Hey Friends! It's June and we're getting right into the thick of tour, festival and gig season. With that, we thought we'd share some wisdom from our friends at TuneCore and their blog on tips for independents to tour successfully. It's never too late to start implementing some of these, even if you're already on the road. Of course, we just love number 5 on this list! ;)



TuneCore, May 21, 2019

[Editors Note: This article was written by Rich Nardo of NGAGE]

If you were to survey one hundred independent musicians who have spent at least a full year touring, I’m willing to bet that at least 75 of them are going to say the experience did not live up to their expectations. Touring is arduous, it’s difficult and there is, by no means, a guaranteed light at the end of the tunnel. 

That being said, it’s 100% worth it. If you’re willing to take the risk and smart enough to approach it with a degree of preparation and hard work, it will be the source of a lot of the best memories you’ll ever create in your life. Also, if you’re serious about making a career as a musician, it is necessary to start generating enough of an income to dedicate your life to what you are passionate about. 

It won’t be easy, but if you’re ready to take the risk and hit the road, here are six things that you and your bandmates can do in order to make it the most successful experience possible.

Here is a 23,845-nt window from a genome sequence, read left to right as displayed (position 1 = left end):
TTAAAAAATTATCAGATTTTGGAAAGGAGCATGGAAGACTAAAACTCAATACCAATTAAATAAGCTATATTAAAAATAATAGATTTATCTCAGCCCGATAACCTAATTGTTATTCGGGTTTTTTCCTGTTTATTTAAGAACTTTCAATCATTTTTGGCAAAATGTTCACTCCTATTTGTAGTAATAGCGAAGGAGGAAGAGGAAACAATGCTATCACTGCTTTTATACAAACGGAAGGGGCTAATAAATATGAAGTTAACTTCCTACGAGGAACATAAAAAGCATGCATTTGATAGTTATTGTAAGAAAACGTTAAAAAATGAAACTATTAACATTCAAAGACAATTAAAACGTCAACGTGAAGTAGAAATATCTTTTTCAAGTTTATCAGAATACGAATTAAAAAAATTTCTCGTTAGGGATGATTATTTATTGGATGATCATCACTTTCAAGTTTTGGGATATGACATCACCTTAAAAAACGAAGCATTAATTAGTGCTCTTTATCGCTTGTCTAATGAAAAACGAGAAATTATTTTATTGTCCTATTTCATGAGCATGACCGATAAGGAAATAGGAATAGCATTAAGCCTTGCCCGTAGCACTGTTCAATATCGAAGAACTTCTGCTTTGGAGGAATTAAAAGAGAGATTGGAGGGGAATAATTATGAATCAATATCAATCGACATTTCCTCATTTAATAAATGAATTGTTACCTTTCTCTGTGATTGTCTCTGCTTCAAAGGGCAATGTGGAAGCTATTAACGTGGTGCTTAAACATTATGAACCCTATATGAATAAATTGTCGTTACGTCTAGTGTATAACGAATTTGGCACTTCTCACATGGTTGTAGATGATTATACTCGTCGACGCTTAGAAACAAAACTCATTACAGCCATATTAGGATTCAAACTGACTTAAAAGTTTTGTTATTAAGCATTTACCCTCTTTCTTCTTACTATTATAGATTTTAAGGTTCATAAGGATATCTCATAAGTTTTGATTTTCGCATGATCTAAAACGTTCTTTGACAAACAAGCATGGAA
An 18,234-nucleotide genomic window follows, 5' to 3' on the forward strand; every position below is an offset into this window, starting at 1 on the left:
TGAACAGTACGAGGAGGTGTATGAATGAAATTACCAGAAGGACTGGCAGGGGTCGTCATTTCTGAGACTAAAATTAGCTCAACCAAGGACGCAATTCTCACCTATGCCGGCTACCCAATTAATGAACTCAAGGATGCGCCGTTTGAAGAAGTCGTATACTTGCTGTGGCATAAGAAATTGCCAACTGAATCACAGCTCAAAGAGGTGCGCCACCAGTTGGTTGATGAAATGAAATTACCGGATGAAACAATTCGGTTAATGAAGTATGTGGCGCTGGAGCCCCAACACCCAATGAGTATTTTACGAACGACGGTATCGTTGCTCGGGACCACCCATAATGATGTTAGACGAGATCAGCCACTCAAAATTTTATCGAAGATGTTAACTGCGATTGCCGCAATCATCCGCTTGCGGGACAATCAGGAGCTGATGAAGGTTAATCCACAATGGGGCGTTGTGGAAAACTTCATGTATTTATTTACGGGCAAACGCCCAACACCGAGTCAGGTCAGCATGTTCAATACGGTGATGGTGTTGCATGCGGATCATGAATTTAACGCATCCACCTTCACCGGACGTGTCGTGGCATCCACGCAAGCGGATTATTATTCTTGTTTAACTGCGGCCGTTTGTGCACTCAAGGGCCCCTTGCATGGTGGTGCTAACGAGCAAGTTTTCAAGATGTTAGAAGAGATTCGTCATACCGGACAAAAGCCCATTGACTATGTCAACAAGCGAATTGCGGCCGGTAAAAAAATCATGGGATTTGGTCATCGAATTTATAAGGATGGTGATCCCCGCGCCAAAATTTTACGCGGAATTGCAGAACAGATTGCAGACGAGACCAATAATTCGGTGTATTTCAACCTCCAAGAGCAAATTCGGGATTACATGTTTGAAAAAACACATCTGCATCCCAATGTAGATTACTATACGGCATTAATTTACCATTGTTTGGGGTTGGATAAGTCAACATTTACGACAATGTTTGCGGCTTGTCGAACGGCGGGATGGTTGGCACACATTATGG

It seems like a no-brainer, but you’d be surprised how many bands go into a city for the first time without preparing and are shocked when they end up playing to just the bartender. The internet makes it easier than ever for EVERY artist to promote their shows. Make sure you’re promoting on your own socials and sourcing the venue’s pages for people to spread the word to. Also, do some research to find local press.

Depending on the venue, ask them for a “media list” – which is a list of writers that the venue regularly reaches out to about events. They’ll usually be happy to pass it along to an artist who is willing to do some outreach around their show.


Playing with a local band is by far the best way to put yourself in a position to get in front of a crowd when you’re away from your home market early in your career. That being said, it’s important to do your research. Find a band that has a sound where their friends and fans would also enjoy your music.